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Dems Should Dump Ethically Challenged Harry Reid

By Dennis Byrne

Instead of talking in sweeping platitudes about "ethics reform," Senate Democrats might want to prove they mean it by dumping their ethically challenged majority leader, Harry Reid.

The Nevada lawmaker has been implicated in yet another land scheme that this time could net him a tidy $50,000 to $290,000. Los Angeles Times investigative reporters Chuck Neubauer and Tom Hamburger, this week revealed that Reid paid $166 an acre for valuable northern Arizona land whose market value, according to the county assessor, four years ago was worth $2,144 an acre.

Who would be a big enough fool to sell Reid the land at such a ludicrously low price? A long-time pal who would financially benefit from some obscure legislation that the senator has often sponsored.

It worked like this, according to the Times:

In 2002, Reid (D-Nev.) paid $10,000 to a pension fund controlled by Clair Haycock, a Las Vegas lubricants distributor and his friend of 50 years. The payment gave the senator full control of a 160-acre parcel in Bullhead City that Reid and the pension fund had jointly owned. Reid's price for the equivalent of 60 acres of undeveloped desert was less than one-tenth of the value the assessor placed on it at the time.

Six months after the deal closed, Reid introduced legislation [which failed to pass] to address the plight of lubricants dealers who had their supplies disrupted by the decisions of big oil companies. It was an issue the Haycock family had brought to Reid's attention in 1994, according to a source familiar with the events.

If Reid were to sell the property for any of the various estimates of its value, his gain on the $10,000 investment could range from $50,000 to $290,000.

It is a potential violation of congressional ethics standards for a member to accept anything of value -- including a real estate discount -- from a person with interests before Congress.

Reed apparently prefers to put his gains into dry desert land instead of into cold cash, as did Rep. William Jefferson (D-La.), whom the FBI said was harboring $90,000 in marked bills in his home freezer.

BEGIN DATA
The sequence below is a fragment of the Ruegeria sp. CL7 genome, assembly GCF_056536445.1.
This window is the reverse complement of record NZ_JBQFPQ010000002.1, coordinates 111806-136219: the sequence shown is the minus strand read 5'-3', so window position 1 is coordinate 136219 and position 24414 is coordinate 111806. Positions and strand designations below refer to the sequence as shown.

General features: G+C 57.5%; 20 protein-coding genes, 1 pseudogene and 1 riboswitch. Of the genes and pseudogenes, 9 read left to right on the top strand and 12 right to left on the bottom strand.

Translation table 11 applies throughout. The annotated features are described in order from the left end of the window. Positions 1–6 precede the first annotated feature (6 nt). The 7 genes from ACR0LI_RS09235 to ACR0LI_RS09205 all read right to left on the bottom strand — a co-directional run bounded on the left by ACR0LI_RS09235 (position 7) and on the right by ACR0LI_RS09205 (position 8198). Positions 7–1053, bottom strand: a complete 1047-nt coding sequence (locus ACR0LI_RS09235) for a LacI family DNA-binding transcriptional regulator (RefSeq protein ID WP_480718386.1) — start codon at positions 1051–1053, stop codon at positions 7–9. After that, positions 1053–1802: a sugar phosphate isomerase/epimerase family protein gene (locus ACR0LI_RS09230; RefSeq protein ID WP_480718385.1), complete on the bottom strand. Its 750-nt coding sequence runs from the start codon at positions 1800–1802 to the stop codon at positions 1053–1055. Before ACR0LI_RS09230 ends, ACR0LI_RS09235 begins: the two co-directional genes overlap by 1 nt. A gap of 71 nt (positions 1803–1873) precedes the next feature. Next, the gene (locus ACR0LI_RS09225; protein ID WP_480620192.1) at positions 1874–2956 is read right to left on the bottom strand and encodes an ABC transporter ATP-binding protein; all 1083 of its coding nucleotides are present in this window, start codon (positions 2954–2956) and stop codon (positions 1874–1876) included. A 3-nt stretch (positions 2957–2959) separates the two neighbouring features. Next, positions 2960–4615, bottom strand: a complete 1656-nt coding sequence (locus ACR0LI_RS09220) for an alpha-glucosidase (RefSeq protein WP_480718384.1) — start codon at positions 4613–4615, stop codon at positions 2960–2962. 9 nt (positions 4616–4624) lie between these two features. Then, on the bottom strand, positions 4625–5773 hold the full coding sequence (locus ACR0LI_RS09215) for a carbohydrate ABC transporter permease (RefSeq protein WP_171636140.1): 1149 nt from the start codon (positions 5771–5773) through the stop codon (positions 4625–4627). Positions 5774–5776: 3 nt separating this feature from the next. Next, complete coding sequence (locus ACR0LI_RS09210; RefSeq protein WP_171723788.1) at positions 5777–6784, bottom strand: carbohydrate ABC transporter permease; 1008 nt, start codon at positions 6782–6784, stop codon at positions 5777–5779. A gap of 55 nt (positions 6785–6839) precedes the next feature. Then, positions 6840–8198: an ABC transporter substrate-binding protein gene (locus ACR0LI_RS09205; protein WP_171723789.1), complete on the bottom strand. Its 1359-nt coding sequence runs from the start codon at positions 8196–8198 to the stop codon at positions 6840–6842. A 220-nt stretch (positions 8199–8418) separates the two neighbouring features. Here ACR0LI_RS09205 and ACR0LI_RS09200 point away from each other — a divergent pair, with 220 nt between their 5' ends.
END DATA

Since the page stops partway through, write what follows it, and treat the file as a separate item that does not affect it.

Last year the Associated Press disclosed that Reid "collected a $1.1 windfall on a Las Vegas land sale, even though he hadn't personally owned the property for three years." The deal was "engineered by Jay Brown, a longtime friend and former casino lawyer whose name surfaced in a major political bribery trial [last year] and in other organized crime investigations."

Reid and his office have denied any improprieties in these matters. Reid's spokesman noted that the transaction was "a sale, not a gift." The wording of the denial is interesting because Reid is co-sponsoring legislation that would ban "gifts" from lobbyists - or their clients - to lawmakers or their staffs. Reid himself touted that legislation in a Jan. 9 press release, "Reid: The Senate is committed to tough new ethics reform."

In a press release a day earlier ("Senate Democrats highlight commitment to tough new ethics reform"), Reid proclaimed: "The American people demanded change, and Democrats are ready to deliver. The new Democratic Senate is committed to giving American (sic) a government as good--and as honest--as the people it serves. The Senate will start with legislation that is good, and working together, we'll improve it to make it even better. In the end, the Senate will pass the most sweeping reforms since Watergate."

This is exactly the kind of hypocrisy, from both parties, that turns off so many Americans. It a word, it makes Americans vomit.

Let it not go by unnoticed that claiming and getting full credit for this brand of Democratic "ethics reform" is the luminous Democratic presidential contender Barack Obama of Illinois. "Now that the dust has settled and the new Congress is underway," he intoned, "we need to get down to business and show Americans that we are responding to their call for change. We now have the opportunity to give the American people what they deserve and demanded in November--real ethics and lobbying reform that holds their elected officials to the highest ethical standards."

This is from a senator who tromped around Africa, trailed by an adoring throng of media panderers, who condemned corruption there, but had nothing to say about the graft pervading his hometown and state. Quite the contrary, Obama last week endorsed Chicago Mayor Richard M. Daley for re-election this spring, even though the suspected, indicted and convicted percolate through his administration like water through a coffee-maker.

You've got to hand it to Reid. With a record like his, to claim that he is the champion of a new day of congressional ethics takes a lot of brass. He could prove it by resigning. Or Democrats could prove it by giving him the heave-ho as majority leader.

Dennis Byrne is a Chicago Tribune op-ed columnist.

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